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Discrimination in Hiring and the Americans with Disability Act

The Americans with Disability Act (ADA) can be one of the most difficult areas of the law for employers to understand, but it's essential that they do so in order to avoid discrimination in hiring. Jobs usually have specific duties than need to be performed, and the entire point of hiring someone is to find the person who is best able to perform those duties. The ADA, however, significantly limits what you can and can't ask an applicant about their physical abilities. In order to avoid practicing discrimination in hiring, first figure out what kind of employment practices the ADA covers and whether your specific business is covered by the ADA. Next, learn how to avoid charges of discrimination by safely and legally inquiring about a job applicant's ability to perform the job.

Employers and Practices Covered by the ADA

The ADA applies to private employers, state and local governments, employment agencies, and labor unions who have 15 or more employees. The ADA applies to all employment-related practices including:

  • job applications, recruitment, advertising
  • hiring, firing, layoffs
  • advancement, tenure, and compensation
  • training, leave, fringe benefits, and all other employment-related activities

How to Safely Inquire about an Applicant's Ability

Whenever you are designing questions on an application or during an interview, keep this simple rule in mind: you can ask about an applicant's ability to do the job, but you cannot ask about any specific disability. For example, here are two different questions that both get to the same point, but one is likely in violation of the ADA while the other is probably perfectly alright.

Incorrect: "do you think your physical disability would prevent you from lifting this heavy object?"
Correct: "how would you go about lifting this heavy object?"

The first, incorrect, question asks about a perceived disability and likely would run afoul of the ADA. The second question simply asks the candidate how he or she would go about performing a specific task. The key point is that the second question asks the applicant about his or her ability, which is always legal, and does not even mention any possible disability. Asking applicants about their abilities (rather than disabilities) also naturally lets them talk about their strengths and qualifications for the job, which is the point of the interview.

Be Consistent When Questioning an Applicant's Ability

It is also crucial that you be consistent with your questions. If you ask a potentially disabled person about their ability to perform job-specific tasks, but never asked other candidates, you may still be violating the ADA. Even if the question itself was perfectly legal, as above, the ADA looks past the question itself to see whether you're applying an otherwise legal question in a discriminatory fashion.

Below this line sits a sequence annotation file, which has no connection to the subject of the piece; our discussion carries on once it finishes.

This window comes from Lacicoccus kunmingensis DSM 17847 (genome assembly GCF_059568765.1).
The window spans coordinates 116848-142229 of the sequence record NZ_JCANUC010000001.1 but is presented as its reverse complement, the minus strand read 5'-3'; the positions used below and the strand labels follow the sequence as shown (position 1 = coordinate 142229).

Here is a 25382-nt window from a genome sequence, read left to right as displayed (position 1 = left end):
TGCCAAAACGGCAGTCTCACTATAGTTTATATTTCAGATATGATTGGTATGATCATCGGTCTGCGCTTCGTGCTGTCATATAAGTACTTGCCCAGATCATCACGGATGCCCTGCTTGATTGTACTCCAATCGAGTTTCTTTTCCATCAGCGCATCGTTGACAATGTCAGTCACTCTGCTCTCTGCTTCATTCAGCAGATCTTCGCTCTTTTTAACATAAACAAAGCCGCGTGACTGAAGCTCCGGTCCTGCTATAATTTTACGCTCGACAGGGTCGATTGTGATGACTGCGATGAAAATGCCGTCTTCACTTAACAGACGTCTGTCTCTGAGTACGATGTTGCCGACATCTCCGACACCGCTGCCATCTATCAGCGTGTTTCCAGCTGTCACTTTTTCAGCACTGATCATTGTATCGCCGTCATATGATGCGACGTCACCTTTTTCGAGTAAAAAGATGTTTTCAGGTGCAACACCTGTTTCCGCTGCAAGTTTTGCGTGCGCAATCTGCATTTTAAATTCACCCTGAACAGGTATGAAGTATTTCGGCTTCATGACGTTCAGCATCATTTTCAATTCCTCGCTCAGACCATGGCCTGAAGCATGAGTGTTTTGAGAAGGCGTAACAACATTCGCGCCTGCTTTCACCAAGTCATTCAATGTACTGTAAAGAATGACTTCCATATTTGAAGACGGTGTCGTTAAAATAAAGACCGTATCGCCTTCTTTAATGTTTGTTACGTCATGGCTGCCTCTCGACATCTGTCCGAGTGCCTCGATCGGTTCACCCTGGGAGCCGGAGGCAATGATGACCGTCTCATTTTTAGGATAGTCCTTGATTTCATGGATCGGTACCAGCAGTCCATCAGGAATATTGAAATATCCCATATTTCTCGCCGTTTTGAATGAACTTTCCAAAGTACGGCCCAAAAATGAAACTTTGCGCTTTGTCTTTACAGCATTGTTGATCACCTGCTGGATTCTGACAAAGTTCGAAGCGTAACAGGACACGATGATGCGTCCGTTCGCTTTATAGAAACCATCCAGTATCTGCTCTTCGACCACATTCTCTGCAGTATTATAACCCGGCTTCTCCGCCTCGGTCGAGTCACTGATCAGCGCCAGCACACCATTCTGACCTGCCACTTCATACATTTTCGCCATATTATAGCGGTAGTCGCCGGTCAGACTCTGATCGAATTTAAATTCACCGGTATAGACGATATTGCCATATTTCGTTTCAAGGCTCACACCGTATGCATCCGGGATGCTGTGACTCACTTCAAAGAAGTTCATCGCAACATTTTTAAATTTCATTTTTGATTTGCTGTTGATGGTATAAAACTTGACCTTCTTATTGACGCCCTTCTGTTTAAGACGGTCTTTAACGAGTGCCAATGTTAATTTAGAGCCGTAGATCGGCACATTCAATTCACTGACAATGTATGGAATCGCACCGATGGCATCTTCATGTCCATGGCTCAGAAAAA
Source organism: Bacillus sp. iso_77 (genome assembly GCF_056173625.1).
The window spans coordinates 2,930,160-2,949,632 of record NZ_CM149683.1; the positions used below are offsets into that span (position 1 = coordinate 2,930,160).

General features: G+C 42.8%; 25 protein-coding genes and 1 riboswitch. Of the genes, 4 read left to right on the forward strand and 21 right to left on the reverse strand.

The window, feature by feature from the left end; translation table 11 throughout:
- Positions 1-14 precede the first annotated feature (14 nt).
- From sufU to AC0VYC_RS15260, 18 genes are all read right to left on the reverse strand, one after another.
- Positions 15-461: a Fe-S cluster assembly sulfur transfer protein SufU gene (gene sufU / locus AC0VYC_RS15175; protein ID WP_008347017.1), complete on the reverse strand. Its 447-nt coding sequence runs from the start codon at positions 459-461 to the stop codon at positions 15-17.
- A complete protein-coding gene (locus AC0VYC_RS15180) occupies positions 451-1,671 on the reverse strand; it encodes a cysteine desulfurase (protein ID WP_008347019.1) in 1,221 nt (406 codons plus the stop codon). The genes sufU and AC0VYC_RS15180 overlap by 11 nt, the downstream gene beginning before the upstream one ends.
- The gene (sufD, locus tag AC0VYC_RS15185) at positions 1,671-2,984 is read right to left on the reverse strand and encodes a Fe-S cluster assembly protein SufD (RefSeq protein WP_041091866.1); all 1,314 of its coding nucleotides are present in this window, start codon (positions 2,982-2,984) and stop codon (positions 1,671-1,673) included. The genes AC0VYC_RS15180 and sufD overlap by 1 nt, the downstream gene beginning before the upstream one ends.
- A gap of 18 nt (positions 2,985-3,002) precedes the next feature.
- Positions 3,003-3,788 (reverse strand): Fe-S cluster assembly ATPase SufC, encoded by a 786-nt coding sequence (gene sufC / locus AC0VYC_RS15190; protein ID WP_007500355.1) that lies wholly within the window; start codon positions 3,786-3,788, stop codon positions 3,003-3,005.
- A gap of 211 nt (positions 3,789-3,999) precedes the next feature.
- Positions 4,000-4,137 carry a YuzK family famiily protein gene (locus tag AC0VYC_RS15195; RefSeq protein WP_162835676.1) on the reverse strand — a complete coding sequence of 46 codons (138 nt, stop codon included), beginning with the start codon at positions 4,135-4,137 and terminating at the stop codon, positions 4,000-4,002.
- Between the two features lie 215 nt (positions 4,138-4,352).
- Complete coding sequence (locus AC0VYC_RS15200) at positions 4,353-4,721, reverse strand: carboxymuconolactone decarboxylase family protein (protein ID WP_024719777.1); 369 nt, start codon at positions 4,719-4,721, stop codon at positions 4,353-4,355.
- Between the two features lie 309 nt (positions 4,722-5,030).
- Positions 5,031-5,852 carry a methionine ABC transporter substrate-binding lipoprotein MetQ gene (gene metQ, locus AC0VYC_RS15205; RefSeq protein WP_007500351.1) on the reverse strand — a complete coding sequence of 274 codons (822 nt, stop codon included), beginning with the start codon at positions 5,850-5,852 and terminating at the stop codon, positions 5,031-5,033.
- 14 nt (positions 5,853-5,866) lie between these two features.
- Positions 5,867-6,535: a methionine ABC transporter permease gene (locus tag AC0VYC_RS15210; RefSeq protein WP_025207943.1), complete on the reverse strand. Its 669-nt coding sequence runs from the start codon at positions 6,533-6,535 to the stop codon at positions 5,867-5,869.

Inquiring About "Accommodations" for Disabled Applicants

Another tricky subject when it comes to dealing with potentially disabled applicants is whether you can ask an applicant if he or she needs and special "accommodations". Fortunately, the rule is fairly straightforward:

  • If there is no reason to believe that the applicant is disabled, you cannot ask whether the applicant needs any special accommodation (special equipment or help).
  • If there is a reason to believe that the applicant is disabled, because it's obvious (e.g., the applicant came in a wheel chair) or because the applicant told you about a disability, then you can ask whether the applicant needs any special accommodation.

Employers are Free to Hire the Most Qualified Applicant

Employers can often misread the ADA's anti-discriminatory intentions as requiring them to give people with disabilities special treatment. The ADA does not require an employer to give any preferential consideration to a disabled applicant over other qualified applicants. An employer is free to select the most qualified applicant available. The key point to remember is that the ADA is trying to ensure that such a decision is based on sound, business-related reasons and not on a person's disability.

Example Questions Provided by the Equal Employment Opportunity Commission

Finally, the Equal Employment Opportunity Commission (EEOC) has offered a number of example questions that you can and cannot ask in an interview.

You should never ask:

  • Have you ever had or been treated for any of the following conditions or diseases? (Followed by a checklist of various diseases or conditions.)
  • List any conditions or diseases for which you have been treated in the past three years.
  • Have you ever been hospitalized? If so, for what condition?
  • Have you ever been treated by a psychologist or psychiatrist? If so, for what?
  • Have you ever been treated for any mental condition?
  • Do you suffer from any health-related condition that might prevent you from performing this job?
  • Have you had any major illnesses in the past five years?
  • How many days were you absent from work because of illness last year? (You may, however, tell the applicant what your attendance requirements are and then ask whether he or she will be able to meet those requirements.)
  • Do you have any physical defects that preclude you from doing certain types of things?
  • Do you have any disabilities or impairments that might affect your ability to do the job?
  • Are you taking any prescribed drugs?
  • Have you ever been treated for drug addiction or alcoholism?
  • Have you ever filed a worker's compensation claim?

You can ask:

  • Can you perform all of the job functions?
  • How would you perform the job functions?
  • Can you meet my attendance requirements?
  • What are your professional certifications and licenses?
  • Do you currently use illegal drugs?
Next Steps
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